Hybrid regime

A hybrid regime[lower-alpha 1] is a type of political system often created as a result of an incomplete democratic transition from an authoritarian regime to a democratic one (or vice versa).[lower-alpha 2] Hybrid regimes are categorized as having a combination of autocratic features with democratic ones and can simultaneously hold political repressions and regular elections.[lower-alpha 2] Hybrid regimes are commonly found in developing countries with abundant natural resources such as petro-states.[18][7][19] Although these regimes experience civil unrest, they may be relatively stable and tenacious for decades at a time.[lower-alpha 2] There has been a rise in hybrid regimes since the end of the Cold War.[20][21]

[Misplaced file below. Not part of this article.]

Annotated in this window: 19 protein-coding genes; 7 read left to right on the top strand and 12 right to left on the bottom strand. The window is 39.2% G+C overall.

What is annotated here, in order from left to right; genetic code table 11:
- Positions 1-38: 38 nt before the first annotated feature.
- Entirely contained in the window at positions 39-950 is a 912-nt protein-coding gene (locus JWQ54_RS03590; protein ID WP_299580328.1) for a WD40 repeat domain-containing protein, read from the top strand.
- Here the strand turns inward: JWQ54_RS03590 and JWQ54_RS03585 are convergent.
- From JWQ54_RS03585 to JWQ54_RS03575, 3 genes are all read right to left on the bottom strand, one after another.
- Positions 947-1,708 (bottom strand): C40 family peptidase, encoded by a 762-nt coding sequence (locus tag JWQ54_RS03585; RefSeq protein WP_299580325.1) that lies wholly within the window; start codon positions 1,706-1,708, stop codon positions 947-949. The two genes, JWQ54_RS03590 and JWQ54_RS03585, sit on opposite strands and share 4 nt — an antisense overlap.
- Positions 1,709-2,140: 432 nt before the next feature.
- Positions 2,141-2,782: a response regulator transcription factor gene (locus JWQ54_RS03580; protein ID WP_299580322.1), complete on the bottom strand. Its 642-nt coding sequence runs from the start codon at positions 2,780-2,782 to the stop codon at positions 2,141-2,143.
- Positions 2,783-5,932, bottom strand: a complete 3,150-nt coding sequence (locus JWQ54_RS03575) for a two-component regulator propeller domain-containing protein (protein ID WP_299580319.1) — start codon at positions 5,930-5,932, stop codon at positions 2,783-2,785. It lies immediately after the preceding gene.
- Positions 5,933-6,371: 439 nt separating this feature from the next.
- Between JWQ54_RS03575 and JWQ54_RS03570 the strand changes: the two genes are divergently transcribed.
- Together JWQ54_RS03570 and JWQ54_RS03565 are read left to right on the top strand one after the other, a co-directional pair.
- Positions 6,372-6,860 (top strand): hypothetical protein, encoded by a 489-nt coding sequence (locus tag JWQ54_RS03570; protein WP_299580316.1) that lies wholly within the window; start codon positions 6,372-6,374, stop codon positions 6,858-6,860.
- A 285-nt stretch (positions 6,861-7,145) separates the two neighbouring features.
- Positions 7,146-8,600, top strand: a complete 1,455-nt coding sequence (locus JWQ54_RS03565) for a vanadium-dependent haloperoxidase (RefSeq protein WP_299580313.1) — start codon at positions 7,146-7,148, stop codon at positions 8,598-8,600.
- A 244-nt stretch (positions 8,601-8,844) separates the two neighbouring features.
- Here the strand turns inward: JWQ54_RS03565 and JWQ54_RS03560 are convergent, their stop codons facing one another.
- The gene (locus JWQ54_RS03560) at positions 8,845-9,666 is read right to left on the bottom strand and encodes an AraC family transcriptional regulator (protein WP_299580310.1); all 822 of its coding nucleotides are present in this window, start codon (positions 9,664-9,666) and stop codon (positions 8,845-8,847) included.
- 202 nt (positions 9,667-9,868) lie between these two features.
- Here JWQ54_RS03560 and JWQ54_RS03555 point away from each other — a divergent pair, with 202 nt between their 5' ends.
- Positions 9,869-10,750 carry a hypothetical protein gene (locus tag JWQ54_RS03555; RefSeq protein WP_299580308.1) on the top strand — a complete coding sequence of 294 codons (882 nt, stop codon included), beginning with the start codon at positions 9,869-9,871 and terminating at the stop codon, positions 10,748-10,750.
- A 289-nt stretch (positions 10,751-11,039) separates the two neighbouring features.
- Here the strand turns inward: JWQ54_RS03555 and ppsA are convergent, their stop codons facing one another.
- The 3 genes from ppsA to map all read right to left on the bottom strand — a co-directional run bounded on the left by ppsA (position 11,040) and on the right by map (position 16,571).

The term hybrid regime arises from a polymorphic view of political regimes that opposes the dichotomy of autocracy or democracy.[22] Modern scholarly analysis of hybrid regimes focuses attention on the decorative nature of democratic institutions (elections do not lead to a change of power, different media broadcast government point of view and the opposition in parliament votes the same way as the ruling party, among others),[23] from which it is concluded that democratic backsliding, a transition to authoritarianism is the most prevalent basis of hybrid regimes.[lower-alpha 2][24][25] Some scholars also contend that hybrid regimes may imitate a full dictatorship.[26][27]

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